Because the three charges in the indictment are identical--robbery in violation of 18 U.S.C. § 2113(a)--the joinder issue under Rule 8(a) comes to a screeching halt. As we tried to make clear in United States v. Coleman, 22 F.3d 126 (7th Cir. 1994), where four separate weapons offenses 21 months apart were joined, the fact that the charges are the same is a sufficient basis for uniting them under the rule. The real action in our case, actually in any case where joined offenses are the same, is under Rule 14. And under Rule 14 Jamal has not successfully identified any prejudice caused by the joint trial of the three robberies.
We fail to see any likelihood that the jury was confused concerning the separate charges, especially considering that the trial was short (a total of four days, with only two involving the presentation of evidence) and the evidence was not complex. See United States v. Donaldson, 978 F.2d 381, 392 (7th Cir. 1992); United States v. L'Allier, 838 F.2d 234, 241 (7th Cir. 1988). Also, the government presented the evidence relating to each robbery separately, thereby further reducing the likelihood of any jury confusion. Finally, the district court specifically instructed the jury to consider the evidence relating to each count separately and to render separate verdicts on each count, and "our theory of trial relies upon the ability of a jury to follow instructions." United States v. Percival, 756 F.2d 600, 610 (7th Cir. 1985).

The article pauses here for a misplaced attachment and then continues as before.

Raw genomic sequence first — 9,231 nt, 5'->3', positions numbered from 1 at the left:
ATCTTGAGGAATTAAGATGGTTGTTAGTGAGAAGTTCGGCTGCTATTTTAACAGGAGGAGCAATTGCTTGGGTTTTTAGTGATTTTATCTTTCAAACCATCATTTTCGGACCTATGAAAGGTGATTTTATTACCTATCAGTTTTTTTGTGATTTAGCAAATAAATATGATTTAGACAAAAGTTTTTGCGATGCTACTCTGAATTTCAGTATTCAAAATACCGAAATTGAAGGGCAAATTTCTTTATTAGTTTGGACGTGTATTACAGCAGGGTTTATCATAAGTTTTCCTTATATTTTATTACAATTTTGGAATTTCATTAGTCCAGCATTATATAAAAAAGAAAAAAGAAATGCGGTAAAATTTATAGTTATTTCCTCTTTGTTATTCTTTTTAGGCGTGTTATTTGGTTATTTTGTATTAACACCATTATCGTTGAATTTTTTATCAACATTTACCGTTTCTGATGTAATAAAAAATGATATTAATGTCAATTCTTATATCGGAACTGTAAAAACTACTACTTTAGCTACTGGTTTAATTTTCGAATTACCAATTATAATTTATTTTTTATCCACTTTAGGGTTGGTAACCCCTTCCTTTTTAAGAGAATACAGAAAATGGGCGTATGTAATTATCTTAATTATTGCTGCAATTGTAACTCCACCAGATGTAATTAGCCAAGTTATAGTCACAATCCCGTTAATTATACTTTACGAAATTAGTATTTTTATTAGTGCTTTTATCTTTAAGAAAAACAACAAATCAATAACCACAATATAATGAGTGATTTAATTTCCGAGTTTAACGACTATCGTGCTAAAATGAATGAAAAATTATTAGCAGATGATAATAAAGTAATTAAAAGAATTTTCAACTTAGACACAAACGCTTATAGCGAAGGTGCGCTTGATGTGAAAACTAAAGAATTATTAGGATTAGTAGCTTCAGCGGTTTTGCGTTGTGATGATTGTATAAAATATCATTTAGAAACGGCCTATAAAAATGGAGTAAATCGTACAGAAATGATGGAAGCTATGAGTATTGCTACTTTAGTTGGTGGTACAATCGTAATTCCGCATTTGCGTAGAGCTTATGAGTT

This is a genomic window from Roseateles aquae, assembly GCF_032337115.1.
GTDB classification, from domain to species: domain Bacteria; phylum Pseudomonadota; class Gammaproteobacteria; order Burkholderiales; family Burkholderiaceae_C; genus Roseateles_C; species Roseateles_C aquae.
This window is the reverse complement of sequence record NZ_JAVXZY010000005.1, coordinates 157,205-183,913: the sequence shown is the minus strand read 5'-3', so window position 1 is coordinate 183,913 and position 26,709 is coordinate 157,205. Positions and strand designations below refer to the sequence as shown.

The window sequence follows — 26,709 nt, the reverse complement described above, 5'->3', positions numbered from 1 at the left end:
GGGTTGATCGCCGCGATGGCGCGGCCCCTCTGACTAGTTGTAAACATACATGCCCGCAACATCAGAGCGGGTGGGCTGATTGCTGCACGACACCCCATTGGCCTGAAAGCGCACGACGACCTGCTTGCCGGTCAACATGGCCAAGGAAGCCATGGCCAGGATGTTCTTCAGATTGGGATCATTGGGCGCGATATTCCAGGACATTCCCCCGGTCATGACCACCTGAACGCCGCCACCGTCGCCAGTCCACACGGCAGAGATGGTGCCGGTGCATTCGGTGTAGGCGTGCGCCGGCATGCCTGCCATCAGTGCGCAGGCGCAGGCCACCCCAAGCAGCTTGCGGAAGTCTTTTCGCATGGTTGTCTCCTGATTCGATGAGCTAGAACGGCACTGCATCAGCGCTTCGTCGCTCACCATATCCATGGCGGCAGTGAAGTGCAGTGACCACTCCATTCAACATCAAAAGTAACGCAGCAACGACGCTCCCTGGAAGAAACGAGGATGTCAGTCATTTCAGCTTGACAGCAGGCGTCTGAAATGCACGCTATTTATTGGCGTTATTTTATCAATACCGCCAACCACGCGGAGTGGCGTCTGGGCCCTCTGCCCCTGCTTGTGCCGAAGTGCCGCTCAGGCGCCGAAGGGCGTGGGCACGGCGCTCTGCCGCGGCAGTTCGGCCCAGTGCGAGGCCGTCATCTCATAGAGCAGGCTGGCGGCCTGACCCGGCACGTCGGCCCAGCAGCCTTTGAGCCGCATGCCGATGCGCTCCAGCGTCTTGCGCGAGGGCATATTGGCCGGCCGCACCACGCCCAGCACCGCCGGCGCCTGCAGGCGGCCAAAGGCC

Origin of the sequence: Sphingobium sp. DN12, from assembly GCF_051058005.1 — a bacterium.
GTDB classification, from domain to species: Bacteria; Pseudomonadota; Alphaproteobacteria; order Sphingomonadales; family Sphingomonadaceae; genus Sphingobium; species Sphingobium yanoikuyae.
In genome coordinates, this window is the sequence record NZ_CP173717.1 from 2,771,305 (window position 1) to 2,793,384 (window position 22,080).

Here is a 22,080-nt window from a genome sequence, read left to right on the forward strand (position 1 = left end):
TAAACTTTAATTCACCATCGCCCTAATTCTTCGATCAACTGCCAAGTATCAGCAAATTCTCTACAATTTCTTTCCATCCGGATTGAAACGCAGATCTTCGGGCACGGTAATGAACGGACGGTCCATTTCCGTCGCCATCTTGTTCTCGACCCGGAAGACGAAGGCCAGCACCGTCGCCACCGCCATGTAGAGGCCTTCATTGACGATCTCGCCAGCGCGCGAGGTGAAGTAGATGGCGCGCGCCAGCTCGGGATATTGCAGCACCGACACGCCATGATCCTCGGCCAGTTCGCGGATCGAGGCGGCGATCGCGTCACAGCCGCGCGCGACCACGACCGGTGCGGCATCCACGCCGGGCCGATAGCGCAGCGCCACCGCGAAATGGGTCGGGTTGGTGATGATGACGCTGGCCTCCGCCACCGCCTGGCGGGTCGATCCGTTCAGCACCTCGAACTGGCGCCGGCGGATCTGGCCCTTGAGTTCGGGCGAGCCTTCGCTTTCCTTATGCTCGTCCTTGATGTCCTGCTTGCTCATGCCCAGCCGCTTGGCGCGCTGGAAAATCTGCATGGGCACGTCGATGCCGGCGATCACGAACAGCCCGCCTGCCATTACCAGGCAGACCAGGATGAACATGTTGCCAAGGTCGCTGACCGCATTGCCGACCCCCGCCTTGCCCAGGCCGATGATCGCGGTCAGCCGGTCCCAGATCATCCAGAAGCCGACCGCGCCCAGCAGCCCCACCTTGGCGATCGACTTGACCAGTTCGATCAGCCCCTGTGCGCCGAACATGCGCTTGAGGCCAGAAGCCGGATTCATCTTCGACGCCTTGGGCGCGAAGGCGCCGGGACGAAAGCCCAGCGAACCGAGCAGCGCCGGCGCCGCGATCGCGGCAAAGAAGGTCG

Jamal also argues that the evidence was insufficient to support his conviction on any of the charges. This is a peculiar argument considering the eyewitness testimony of seven bank employees, each of whom identified Jamal as the robber either in open court during the trial or from a photo spread shown to them prior to their trial testimony. It also ignores the testimony of Ms. Fullwiley, who drove several nails into Jamal's coffin when she told the jury that Jamal was the person depicted by bank video cameras in the first two robberies and that he told her about the third and even gave her a little of the loot to boot. The evidence of Jamal's guilt, we find, was overwhelming.
We now arrive at the last issue, Jamal's claim that the district court erred when it declined to suppress the identification evidence. This issue brings us back to Ms. Fullwiley, Jamal, and Officer Gonyo, who were at the home on Pine Street when we left them.
Quite understandably, Fullwiley's claim that Jamal committed a robbery on December 16 got Officer Gonyo's attention. Given this claim, he probably would have been cited for dereliction of duty had he done nothing. And what he did was, we think, absolutely appropriate under the circumstances.
Jamal had walked to the police station to request help in getting his belongings (and perhaps himself) safely out of Fullwiley's house. Jamal voluntarily rode to the home on Pine Street in Officer Gonyo's squad car. He was happy to have the long arm of the law in his corner for the expected confrontation with the angry Fullwiley. Once Fullwiley made her accusation, Gonyo decided it would be a good idea to take Jamal back with him to the police station to see whether any bank robberies were reported as having been committed on December 16. Jamal agreed to go, saying "I have no problem. I didn't do anything wrong. I got nothing to worry about." Jamal, of course, was not under anything even remotely close to a formal arrest.